Background: Scant data quantify associations between economic and racial/ethnic spatial polarization and individual's exposure to pollution.
Methods: We linked data on the socioeconomic position (SEP) of 1757 urban working class white, black, and Latino adults (age 25-64; Boston, MA: 2003-2004; 2008-2010) to: (1) spatiotemporal model-based estimates of cumulative black carbon exposure at their exact residential address, and (2) their census tract values for the Index of Concentration at the Extremes (ICE) for SEP and race/ethnicity.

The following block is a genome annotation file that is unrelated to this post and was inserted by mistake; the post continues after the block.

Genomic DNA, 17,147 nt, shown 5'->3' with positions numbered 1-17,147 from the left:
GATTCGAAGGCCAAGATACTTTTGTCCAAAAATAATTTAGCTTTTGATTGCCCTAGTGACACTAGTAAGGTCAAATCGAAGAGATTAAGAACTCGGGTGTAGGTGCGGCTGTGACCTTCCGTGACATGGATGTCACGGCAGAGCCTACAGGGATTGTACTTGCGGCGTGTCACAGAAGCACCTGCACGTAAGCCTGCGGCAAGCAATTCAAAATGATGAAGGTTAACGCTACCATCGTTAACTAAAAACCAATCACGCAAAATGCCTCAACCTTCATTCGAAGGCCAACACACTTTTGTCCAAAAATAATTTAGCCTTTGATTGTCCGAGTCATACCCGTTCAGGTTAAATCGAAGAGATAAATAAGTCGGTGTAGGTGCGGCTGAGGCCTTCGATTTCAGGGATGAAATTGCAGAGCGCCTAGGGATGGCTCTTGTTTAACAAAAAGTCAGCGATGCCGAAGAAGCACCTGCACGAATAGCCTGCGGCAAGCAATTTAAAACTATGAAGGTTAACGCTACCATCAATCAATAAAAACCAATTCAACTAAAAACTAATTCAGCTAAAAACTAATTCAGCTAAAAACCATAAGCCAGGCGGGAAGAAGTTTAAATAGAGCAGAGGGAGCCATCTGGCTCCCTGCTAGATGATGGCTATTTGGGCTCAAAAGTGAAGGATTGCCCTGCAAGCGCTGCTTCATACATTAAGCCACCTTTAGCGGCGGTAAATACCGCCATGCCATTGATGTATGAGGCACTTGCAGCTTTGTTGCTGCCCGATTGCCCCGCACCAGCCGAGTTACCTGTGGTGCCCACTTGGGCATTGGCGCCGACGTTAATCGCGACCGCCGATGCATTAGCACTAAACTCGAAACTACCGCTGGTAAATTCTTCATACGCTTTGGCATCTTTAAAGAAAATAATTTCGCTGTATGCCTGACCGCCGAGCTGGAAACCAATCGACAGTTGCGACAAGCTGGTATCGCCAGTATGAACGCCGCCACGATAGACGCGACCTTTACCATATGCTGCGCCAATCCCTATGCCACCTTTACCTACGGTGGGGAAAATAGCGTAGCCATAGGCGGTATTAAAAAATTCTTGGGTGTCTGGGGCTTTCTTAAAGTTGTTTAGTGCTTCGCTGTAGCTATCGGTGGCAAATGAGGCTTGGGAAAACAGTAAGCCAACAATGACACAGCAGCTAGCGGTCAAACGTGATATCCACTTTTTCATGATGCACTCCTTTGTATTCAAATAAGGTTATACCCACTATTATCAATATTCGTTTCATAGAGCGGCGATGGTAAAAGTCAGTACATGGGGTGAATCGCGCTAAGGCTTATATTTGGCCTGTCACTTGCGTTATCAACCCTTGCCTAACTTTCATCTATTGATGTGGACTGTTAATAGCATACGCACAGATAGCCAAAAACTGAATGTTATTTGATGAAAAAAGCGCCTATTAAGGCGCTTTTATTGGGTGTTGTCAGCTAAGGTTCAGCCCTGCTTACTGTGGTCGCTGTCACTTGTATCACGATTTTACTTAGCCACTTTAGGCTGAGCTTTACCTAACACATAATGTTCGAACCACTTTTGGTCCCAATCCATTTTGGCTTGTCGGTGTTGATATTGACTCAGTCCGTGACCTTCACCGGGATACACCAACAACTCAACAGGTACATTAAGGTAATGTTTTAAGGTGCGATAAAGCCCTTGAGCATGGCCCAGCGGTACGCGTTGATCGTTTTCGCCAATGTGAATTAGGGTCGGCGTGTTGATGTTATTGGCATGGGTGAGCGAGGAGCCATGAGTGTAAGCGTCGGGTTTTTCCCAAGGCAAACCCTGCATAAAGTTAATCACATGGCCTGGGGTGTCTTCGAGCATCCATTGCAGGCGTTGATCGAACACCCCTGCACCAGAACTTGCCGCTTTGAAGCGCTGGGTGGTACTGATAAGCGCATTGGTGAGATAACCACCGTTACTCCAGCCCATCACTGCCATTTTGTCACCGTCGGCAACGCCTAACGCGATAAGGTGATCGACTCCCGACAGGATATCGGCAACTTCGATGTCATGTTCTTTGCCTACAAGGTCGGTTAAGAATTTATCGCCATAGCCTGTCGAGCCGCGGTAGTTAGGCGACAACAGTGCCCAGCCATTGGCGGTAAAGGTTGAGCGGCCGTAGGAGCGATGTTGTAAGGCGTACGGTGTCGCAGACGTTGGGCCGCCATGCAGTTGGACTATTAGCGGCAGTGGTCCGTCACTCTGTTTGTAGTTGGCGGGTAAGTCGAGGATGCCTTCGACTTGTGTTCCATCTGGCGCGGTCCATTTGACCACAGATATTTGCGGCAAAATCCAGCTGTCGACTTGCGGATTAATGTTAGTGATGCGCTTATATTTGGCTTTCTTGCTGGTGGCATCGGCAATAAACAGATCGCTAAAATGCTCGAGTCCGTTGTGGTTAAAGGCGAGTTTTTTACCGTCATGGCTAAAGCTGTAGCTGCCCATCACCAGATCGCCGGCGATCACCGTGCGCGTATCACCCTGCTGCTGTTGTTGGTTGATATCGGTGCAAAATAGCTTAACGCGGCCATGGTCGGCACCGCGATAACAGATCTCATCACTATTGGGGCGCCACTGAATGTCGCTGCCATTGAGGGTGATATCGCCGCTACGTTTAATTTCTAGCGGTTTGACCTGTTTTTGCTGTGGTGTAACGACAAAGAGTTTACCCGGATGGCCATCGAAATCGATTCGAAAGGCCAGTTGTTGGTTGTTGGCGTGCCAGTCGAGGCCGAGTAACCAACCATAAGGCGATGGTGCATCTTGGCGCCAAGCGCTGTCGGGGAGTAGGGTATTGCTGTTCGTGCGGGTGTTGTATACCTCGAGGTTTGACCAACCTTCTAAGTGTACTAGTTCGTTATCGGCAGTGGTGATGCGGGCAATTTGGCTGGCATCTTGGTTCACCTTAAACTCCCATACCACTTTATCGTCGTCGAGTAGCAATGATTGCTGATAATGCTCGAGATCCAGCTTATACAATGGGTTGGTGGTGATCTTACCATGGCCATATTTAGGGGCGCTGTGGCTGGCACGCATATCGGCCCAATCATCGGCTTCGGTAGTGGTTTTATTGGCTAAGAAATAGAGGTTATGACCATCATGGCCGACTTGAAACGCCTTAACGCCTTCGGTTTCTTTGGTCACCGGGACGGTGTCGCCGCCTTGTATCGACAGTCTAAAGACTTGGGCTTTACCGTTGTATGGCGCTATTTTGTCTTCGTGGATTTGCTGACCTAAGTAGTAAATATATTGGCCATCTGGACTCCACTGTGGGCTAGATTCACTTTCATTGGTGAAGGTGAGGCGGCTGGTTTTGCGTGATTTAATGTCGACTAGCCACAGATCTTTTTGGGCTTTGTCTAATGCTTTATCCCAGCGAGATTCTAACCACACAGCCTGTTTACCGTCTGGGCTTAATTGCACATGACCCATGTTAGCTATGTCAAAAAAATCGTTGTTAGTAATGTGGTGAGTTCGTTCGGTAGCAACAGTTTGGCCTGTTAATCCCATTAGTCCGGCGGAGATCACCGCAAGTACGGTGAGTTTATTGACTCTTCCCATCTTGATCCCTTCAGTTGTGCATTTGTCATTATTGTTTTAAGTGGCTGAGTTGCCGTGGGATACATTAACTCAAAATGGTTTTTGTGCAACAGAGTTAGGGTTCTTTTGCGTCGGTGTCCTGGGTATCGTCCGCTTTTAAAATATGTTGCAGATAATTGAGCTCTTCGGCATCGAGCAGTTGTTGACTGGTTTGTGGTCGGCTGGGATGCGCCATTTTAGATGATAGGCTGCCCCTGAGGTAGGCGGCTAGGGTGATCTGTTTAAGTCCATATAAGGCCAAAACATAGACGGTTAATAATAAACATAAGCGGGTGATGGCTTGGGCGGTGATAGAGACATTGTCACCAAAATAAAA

Results: ICE measures, but not individual- and household-SEP, remained independently associated with black carbon exposure.
Conclusions: The ICE may be useful for environmental health research.
Keywords: Black carbon; Income; Race/ethnicity; Residential segregation; Socioeconomic.
Copyright © 2015 Elsevier Ltd. All rights reserved.